The Count of Monte Cristo
directed by Kevin Reynolds
(Touchstone, 2002)

Edmond Dantes has a very bad day turn amazingly good -- but the jealousy of a close friend soon sends his life into ruins. But even 13 years in a grim, unforgiving prison can't crush a man with a strong will and the good fortune to have a clever, erudite and secretly wealthy prisoner tunnel into his cell.

The 2002 remake of The Count of Monte Cristo combines good acting, a great plot and wonderful scenery to great effect. James Caviezel is Dantes, the lucky sailor whose life is stripped away when his "good" friend, the future Count Fernand Mondego (Guy Pearce), has him imprisoned on questionable charges of treason after a chance encounter with the exiled former emperor Napoleon (Alex Norton) on Elba.

His long prison stay might have been tedious without the sadistic attentions of warden Armand Dorleac (perpetual bad guy Michael Wincott) and a lucky encounter with fellow prisoner Abbe Faria (Richard Harris in a delightful role). Faria spends several years sharing escape plans and education with Dantes and, as a last gasp, shares knowledge of a hidden treasure, too. So when Dantes does finally get clear of the dreadful island prison, he uses his new wealth to orchestrate his advancement in French society and his revenge on the sneering Mondego, as well as the corrupt magistrate J.F. Villefort (James Frain).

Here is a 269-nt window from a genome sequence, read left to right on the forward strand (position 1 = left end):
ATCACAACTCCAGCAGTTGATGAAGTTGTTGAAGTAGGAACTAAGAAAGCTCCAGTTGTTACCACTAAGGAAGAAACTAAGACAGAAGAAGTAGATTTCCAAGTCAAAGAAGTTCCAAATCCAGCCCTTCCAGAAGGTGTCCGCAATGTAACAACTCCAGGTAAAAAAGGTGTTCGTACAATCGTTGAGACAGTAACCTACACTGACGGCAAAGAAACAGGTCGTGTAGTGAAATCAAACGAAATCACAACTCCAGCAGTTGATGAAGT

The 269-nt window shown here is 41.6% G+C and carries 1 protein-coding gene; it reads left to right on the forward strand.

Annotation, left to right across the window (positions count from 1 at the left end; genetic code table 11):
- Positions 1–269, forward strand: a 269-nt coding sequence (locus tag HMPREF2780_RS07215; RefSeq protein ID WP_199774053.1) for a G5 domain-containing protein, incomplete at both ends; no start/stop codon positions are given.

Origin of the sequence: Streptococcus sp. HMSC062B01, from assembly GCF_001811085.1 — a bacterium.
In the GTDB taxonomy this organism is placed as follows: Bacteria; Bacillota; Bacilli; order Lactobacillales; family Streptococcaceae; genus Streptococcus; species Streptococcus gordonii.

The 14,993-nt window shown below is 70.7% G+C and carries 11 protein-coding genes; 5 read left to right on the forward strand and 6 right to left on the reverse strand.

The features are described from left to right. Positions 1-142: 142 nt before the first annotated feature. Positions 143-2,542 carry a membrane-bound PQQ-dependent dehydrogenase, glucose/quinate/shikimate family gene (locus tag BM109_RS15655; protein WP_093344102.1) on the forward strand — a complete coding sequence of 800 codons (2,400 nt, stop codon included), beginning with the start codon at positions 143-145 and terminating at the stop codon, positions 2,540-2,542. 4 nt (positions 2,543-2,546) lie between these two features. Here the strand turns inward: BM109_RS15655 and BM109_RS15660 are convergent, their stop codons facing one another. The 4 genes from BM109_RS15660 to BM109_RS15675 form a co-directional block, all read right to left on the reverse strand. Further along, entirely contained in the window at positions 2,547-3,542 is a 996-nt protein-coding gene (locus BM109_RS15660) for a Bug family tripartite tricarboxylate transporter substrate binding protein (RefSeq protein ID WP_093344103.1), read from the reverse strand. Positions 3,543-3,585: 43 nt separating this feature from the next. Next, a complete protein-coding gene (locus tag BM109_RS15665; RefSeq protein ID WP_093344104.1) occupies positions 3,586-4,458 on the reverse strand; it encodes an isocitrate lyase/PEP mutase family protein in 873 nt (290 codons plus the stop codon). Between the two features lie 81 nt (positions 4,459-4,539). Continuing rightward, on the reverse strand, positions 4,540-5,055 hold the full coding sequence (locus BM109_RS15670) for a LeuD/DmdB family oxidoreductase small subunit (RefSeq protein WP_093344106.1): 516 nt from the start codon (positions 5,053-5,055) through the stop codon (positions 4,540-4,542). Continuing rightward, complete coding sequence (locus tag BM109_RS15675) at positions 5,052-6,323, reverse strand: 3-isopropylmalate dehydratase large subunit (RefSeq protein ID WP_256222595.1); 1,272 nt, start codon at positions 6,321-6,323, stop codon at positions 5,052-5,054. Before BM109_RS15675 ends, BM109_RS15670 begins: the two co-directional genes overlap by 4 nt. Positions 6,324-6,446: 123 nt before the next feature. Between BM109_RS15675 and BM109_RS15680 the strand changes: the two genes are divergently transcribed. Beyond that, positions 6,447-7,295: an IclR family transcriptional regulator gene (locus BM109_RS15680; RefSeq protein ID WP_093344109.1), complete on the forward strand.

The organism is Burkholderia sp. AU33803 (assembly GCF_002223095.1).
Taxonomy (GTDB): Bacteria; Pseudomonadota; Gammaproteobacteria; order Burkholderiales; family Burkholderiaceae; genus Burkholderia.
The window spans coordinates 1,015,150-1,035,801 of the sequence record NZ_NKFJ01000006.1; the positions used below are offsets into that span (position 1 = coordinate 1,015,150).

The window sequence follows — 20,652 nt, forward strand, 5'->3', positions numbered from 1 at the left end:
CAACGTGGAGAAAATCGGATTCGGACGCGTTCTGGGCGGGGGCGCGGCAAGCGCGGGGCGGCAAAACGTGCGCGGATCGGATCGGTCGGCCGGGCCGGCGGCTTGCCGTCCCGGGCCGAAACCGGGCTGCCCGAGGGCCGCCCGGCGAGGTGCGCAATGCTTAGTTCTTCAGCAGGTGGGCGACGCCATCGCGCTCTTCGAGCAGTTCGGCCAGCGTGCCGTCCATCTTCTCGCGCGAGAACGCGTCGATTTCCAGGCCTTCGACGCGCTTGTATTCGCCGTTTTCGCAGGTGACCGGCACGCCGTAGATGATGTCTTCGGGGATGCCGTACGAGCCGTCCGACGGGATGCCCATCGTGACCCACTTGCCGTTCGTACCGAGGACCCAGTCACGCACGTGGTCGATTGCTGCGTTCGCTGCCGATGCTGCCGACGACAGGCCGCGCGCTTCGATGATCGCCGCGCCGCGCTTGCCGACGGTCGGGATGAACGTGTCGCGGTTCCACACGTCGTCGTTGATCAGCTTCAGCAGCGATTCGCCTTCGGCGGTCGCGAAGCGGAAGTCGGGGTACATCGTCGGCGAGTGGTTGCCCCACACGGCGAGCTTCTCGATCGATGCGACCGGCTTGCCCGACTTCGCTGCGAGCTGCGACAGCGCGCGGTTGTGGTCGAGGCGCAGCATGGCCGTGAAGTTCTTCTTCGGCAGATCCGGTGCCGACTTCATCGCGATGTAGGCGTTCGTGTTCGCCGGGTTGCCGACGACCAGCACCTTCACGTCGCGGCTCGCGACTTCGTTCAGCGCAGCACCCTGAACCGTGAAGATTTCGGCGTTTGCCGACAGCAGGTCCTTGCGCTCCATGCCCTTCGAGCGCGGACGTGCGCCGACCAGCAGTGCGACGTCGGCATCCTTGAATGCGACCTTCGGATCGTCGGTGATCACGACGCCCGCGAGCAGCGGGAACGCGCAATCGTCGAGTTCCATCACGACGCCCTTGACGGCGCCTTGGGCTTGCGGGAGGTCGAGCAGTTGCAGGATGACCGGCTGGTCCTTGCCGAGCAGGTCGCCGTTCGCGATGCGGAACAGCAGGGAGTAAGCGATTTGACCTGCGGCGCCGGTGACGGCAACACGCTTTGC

He also finds his long lost love, Mercedes Iguanada (a radiant Dagmara Dominczyk), who has married the wrong man, and incurs a to-the-death loyalty from former smuggler Jacopo (a whimsical turn by Luis Guzman).

The Count of Monte Cristo, based on the novel by Alexandre Dumas, is a tight, well-choreographed movie adventure in the classic style. The action is exciting in spurts without overwhelming the story, and the character development is credibly written. This is fresh, satisfying cinema.

- Rambles
written by Tom Knapp
published 28 February 2004

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